Sen. Bernie Sanders (I-Vt.) announced new legislation to address the health care workforce shortage while leading a hearing of the Health, Education, Labor and Pensions Committee’s Subcommittee on Primary Health and Retirement Security. The massive shortage was exacerbated by the COVID-19 pandemic, Sanders said.
The bill titled, A Dire Shortage and Getting Worse: Solving the Crisis in the Health Care Workforce, would “increase funding for the National Health Service Corps by $1 billion per year for ten years, permanently authorize the Teaching Health Center Graduate Medical Education program, authorize 14,000 new Medicare-supported medical residency positions over seven years, and establish new criteria for how the new Graduate Medical Education (GME) training positions would be allotted at qualifying hospitals with a minimum of 50% of new slots going towards primary care,” according to a press release from Senator Bernie Sanders.
“There is an extreme shortage of doctors and nurses in this country,” Sen. Sanders said. “Congress must address this crisis now or it will only worsen in the future. As a result, patients will suffer, unable to get the care they need.”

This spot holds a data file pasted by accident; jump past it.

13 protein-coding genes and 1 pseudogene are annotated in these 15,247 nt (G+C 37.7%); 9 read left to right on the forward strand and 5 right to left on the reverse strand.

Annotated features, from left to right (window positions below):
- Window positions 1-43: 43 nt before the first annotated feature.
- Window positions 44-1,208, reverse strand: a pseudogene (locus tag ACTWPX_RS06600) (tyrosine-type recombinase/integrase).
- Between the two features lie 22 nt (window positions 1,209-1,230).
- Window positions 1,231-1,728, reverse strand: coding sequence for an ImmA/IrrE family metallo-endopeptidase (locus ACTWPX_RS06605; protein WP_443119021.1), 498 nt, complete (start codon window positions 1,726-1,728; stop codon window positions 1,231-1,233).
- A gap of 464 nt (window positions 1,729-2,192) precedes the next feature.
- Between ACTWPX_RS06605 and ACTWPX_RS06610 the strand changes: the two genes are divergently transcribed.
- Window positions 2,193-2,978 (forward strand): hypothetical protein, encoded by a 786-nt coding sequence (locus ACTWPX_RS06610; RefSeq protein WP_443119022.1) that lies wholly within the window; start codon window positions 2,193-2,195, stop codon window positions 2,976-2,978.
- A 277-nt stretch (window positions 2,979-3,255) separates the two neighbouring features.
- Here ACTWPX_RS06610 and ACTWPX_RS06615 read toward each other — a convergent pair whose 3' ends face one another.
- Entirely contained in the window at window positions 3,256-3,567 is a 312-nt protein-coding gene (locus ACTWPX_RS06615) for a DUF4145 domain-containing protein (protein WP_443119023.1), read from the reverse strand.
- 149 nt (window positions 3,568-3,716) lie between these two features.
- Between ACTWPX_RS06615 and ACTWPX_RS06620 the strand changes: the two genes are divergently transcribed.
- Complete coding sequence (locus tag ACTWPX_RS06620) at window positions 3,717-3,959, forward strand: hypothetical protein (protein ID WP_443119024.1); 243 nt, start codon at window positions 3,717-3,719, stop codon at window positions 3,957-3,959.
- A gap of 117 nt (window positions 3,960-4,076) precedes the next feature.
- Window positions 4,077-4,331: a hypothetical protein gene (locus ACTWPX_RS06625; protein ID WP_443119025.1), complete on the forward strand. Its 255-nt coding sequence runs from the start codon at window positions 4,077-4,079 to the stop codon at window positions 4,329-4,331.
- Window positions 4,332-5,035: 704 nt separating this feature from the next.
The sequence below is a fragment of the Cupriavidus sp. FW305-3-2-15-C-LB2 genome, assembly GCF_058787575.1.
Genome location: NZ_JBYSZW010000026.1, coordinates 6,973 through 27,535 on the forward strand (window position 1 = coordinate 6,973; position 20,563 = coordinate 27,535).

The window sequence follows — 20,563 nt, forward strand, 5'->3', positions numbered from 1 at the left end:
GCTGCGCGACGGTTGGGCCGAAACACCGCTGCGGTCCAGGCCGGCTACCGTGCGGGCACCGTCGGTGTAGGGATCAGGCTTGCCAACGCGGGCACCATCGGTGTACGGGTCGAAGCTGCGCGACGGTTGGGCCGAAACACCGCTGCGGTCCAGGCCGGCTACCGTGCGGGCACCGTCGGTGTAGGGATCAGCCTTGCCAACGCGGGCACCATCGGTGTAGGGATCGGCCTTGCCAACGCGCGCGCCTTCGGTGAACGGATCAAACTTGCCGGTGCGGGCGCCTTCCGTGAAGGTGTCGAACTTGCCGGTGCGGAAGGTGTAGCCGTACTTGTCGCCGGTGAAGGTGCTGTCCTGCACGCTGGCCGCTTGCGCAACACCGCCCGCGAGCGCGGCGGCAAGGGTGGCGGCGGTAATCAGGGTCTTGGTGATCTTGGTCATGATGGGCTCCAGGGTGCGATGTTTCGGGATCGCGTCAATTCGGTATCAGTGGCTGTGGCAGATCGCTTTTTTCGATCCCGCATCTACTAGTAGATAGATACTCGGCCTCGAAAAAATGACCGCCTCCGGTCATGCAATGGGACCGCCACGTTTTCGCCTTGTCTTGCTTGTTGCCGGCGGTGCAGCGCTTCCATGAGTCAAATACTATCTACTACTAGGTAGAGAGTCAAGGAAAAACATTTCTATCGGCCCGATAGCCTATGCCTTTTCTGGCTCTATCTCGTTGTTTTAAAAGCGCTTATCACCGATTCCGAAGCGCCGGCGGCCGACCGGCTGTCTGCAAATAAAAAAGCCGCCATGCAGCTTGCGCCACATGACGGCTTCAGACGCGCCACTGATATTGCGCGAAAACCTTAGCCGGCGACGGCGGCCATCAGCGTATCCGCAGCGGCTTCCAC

According to the Association of American Medical Colleges (AAMC), the U.S. will have a “shortage of up to 139,000 physicians and a shortage of 55,200 physicians for primary care alone” by 2033. The shortage disproportionately affects rural and underserved areas, Sanders said.
The Health Resources and Services Administration (HRSA), which tracks Health Professional Shortage Areas (HPSAs) or areas that lack enough providers to care for the population in a geographic area or facility, determined that a major factor of the shortage was the congressionally-imposed cap on graduate medical education (GME) residency slots. Sanders bill would “make permanent the Teaching Health Center GME program (currently authorized through FY23) and increase funding for the program.”